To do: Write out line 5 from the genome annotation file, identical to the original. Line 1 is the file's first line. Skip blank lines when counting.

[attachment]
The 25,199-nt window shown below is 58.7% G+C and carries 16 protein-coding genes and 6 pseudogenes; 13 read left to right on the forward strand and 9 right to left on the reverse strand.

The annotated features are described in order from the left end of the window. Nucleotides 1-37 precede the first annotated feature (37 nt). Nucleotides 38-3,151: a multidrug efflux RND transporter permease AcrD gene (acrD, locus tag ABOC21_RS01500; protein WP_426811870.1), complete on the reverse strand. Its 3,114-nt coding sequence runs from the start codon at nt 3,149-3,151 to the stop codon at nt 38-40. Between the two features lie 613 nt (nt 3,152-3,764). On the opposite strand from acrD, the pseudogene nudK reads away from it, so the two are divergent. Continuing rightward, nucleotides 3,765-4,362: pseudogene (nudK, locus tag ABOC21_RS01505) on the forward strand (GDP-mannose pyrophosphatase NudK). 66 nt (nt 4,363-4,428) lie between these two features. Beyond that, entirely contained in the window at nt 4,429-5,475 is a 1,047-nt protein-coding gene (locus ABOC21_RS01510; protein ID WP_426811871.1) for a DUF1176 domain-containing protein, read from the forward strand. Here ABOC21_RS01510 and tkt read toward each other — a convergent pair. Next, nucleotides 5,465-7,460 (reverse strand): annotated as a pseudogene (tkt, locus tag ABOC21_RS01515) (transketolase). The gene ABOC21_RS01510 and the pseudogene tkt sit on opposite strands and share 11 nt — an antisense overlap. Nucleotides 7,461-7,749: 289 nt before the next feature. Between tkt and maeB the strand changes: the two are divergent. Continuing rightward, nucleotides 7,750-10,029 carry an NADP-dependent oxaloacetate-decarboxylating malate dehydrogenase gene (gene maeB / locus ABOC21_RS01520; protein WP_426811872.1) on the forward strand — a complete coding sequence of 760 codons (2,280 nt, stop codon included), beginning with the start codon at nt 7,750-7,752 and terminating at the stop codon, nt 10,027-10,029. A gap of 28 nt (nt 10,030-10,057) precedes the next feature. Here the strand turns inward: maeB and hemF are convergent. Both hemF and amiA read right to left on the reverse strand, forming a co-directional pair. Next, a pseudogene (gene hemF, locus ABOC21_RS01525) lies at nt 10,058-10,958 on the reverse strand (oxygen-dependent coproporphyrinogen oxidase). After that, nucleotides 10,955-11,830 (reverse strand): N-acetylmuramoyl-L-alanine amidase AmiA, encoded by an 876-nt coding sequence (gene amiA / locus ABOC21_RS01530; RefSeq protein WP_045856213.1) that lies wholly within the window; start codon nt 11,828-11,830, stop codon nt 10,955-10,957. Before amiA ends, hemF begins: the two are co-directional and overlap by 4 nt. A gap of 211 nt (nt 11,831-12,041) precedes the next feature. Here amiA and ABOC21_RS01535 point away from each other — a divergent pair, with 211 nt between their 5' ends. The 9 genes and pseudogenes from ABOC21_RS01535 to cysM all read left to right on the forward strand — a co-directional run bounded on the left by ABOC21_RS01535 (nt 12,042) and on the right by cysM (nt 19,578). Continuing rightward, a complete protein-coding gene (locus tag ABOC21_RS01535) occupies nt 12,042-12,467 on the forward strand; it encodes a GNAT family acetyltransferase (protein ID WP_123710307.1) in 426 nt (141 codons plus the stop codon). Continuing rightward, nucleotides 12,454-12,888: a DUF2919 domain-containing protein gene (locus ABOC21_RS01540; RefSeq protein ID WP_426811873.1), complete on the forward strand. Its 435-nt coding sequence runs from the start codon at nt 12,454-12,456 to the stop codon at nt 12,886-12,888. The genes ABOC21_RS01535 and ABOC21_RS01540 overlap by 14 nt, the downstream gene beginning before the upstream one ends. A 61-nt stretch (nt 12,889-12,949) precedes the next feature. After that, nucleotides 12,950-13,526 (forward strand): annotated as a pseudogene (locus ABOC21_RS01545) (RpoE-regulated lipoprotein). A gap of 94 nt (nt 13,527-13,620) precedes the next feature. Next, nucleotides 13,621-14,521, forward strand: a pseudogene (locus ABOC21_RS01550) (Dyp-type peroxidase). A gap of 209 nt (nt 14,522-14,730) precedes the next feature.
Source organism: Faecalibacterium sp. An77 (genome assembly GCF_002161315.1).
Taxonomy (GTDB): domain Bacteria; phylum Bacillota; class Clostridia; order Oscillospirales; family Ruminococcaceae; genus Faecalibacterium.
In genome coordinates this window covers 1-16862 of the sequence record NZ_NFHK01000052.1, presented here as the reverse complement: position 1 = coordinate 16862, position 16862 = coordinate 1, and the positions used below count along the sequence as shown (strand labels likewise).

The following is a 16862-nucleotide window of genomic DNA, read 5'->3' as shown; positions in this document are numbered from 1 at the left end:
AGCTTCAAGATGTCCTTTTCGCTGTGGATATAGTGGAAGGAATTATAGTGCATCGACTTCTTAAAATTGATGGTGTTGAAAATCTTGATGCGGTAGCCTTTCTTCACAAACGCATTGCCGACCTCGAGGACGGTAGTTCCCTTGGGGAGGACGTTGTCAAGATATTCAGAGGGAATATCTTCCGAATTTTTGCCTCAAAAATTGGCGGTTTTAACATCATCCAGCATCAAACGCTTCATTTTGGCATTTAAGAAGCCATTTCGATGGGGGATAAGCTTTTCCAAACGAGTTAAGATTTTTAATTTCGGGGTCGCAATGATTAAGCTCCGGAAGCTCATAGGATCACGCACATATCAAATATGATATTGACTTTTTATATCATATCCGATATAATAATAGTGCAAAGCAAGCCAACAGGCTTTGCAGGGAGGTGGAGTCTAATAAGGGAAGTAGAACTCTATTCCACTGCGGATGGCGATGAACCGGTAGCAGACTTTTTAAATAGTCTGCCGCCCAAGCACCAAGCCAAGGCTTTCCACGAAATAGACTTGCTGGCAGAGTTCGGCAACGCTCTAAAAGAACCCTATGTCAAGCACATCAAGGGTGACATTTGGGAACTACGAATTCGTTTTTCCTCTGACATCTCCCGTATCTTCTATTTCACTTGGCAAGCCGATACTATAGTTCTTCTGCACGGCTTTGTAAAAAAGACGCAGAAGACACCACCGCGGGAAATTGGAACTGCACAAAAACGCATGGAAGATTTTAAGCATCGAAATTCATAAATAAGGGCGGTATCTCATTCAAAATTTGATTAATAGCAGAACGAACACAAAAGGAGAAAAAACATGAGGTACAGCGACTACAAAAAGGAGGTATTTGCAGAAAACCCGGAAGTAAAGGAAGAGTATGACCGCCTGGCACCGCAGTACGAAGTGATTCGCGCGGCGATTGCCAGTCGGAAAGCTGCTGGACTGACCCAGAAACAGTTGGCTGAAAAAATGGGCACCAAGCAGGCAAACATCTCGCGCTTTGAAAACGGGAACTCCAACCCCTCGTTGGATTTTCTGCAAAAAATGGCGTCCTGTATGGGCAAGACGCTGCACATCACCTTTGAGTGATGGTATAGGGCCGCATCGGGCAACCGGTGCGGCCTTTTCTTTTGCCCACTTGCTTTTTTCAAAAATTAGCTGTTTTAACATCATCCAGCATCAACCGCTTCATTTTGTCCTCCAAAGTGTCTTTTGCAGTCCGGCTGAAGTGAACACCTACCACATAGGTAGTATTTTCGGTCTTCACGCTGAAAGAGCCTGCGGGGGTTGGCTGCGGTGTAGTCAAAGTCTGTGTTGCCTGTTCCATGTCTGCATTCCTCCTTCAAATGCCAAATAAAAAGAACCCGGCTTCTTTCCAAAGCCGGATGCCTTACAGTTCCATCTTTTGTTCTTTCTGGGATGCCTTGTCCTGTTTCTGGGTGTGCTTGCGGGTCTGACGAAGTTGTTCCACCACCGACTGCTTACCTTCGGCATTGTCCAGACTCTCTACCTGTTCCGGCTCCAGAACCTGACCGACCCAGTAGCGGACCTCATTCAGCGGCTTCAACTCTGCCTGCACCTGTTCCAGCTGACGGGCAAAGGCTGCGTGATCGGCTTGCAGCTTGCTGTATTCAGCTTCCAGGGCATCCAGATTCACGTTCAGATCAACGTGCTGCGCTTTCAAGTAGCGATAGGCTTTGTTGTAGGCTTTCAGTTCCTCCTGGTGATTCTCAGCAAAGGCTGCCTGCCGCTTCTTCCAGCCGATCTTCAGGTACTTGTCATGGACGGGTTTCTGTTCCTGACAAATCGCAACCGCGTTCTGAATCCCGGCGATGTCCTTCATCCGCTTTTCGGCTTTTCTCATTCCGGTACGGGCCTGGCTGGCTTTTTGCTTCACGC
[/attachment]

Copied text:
In genome coordinates this window covers 1-16862 of the sequence record NZ_NFHK01000052.1, presented here as the reverse complement: position 1 = coordinate 16862, position 16862 = coordinate 1, and the positions used below count along the sequence as shown (strand labels likewise).